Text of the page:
The FCC has issued a declaratory ruling, employing the protection of the Telephone Consumer Protection Act (TCPA) to outlaw robocalls that use AI-generated voices. The Commission’s unanimous decision was spurred by public fallout from the doctored audio message of a purported President Biden urging voters in New Hampshire not to vote in the state’s Democratic primary last month. The announcement makes clear that the potential for malicious actors to use AI to deceive voters and subvert democratic processes is on the government’s top-of-mind this election year. This is not the first time that the TCPA has been used to protect the public from election interference, but rather than go after individual actors for individual instances of election interference as it has in the past, this decision creates a much wider blanket ban on AI-generated voices in robocalls which will cover election-related AI-generated calls among others.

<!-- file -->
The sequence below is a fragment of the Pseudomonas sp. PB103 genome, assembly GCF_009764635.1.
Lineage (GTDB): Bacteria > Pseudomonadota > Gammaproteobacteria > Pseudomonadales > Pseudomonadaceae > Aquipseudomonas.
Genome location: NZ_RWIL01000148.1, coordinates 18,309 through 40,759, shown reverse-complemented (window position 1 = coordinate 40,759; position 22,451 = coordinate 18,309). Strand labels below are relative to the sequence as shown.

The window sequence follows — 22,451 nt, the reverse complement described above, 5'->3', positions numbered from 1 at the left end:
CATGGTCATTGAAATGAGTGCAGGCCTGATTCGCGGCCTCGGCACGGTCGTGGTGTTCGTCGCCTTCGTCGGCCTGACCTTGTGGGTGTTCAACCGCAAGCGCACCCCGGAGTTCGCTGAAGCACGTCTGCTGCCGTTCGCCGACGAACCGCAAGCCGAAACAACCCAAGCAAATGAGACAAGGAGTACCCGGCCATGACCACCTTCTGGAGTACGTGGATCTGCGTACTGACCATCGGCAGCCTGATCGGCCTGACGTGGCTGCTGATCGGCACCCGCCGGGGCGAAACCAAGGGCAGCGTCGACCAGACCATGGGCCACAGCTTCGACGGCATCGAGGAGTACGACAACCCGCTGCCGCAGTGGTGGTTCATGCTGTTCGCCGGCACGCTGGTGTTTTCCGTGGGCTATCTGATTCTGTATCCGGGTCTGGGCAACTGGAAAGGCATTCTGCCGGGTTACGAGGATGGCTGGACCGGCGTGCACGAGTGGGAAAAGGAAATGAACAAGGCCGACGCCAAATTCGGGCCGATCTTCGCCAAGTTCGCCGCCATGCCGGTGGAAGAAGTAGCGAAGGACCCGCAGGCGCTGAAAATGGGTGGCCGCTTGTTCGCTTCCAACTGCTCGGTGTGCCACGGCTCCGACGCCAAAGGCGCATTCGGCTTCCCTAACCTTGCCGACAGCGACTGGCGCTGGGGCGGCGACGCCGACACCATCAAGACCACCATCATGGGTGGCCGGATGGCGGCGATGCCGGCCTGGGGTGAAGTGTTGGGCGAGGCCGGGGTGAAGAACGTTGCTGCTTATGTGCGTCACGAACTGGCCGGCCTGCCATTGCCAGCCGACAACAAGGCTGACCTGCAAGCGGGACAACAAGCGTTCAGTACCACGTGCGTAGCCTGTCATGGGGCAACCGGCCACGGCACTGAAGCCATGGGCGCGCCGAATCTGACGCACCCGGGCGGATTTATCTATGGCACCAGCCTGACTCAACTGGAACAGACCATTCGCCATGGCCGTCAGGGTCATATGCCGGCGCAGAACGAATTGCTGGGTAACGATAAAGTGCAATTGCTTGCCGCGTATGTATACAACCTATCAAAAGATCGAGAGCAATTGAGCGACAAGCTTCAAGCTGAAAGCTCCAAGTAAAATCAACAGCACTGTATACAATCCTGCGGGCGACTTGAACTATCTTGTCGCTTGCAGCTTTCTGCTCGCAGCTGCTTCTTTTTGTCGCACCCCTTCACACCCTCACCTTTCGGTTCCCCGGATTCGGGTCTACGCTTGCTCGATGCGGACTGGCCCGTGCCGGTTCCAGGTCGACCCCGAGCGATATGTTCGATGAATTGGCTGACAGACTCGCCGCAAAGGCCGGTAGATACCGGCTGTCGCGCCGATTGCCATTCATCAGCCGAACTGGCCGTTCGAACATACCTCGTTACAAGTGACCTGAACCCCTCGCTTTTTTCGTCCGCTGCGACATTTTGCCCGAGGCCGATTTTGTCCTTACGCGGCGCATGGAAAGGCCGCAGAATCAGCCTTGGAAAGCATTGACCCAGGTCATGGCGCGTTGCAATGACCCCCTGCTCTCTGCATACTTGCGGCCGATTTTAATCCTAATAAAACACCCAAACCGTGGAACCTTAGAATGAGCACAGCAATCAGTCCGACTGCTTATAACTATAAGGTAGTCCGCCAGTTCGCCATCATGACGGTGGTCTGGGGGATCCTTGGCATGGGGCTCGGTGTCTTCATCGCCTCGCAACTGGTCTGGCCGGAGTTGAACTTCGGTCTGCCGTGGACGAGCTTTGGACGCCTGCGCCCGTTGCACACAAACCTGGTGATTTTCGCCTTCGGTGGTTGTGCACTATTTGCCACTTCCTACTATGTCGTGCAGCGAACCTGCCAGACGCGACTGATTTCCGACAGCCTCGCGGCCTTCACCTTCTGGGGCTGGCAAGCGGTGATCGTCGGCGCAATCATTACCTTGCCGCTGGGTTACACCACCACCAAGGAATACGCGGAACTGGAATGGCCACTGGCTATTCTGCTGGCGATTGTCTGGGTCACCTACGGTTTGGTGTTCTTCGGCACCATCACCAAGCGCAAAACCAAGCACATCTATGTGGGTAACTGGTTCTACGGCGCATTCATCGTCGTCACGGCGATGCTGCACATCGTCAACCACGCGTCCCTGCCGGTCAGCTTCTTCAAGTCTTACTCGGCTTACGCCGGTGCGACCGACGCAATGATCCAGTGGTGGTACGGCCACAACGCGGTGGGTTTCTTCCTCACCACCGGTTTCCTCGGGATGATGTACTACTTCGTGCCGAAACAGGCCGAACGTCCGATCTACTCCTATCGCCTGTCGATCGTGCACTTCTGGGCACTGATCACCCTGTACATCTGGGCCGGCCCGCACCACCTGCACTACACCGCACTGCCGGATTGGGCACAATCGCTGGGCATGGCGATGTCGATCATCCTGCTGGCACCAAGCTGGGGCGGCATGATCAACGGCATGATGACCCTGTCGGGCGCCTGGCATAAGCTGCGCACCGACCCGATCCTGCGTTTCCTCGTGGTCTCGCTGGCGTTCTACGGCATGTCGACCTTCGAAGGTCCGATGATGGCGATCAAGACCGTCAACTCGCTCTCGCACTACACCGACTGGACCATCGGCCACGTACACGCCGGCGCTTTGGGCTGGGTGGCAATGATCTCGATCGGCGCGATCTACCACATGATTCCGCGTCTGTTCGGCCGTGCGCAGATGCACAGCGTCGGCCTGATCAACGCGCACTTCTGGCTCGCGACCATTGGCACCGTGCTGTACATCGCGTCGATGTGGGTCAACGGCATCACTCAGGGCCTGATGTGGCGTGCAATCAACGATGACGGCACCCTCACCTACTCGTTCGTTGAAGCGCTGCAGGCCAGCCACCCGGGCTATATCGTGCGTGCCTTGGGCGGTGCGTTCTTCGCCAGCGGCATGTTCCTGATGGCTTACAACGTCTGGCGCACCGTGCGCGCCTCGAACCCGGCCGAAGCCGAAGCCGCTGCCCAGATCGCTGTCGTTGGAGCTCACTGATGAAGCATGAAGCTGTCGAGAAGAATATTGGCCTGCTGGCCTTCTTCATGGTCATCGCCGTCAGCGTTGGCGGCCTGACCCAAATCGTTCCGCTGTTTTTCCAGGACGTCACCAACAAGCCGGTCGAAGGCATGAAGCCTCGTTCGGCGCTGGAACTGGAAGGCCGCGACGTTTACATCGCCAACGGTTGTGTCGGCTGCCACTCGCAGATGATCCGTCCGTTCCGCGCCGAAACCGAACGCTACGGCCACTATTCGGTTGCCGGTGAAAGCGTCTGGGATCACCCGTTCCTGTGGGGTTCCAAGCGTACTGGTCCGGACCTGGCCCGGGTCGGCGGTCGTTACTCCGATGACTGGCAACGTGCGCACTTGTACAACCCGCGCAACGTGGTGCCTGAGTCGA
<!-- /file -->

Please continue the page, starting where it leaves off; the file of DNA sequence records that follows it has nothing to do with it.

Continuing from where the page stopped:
Continue Reading 2024 Is Set To Be Democracy and Deepfakes’ Biggest Year. Is U.S. Legislation …Ready For It?

Tune in to Ropes & Gray’s podcast series, The Data Day, brought to you by the firm’s data, privacy & cybersecurity practice. This series focuses on the day-to-day effects that data has on all of our lives as well as other exciting and interesting legal and regulatory developments in the world of data, and features a range of guests, including clients, regulators and colleagues. On this special episode, in honor of World Data Privacy Day coming up on January 28, hosts Fran Faircloth, a partner in Ropes & Gray’s Washington, D.C. office, and Edward Machin, counsel in the London office, discuss the most important steps they advise clients to take to protect their business and their data from a cybersecurity attack.

Click here to listen.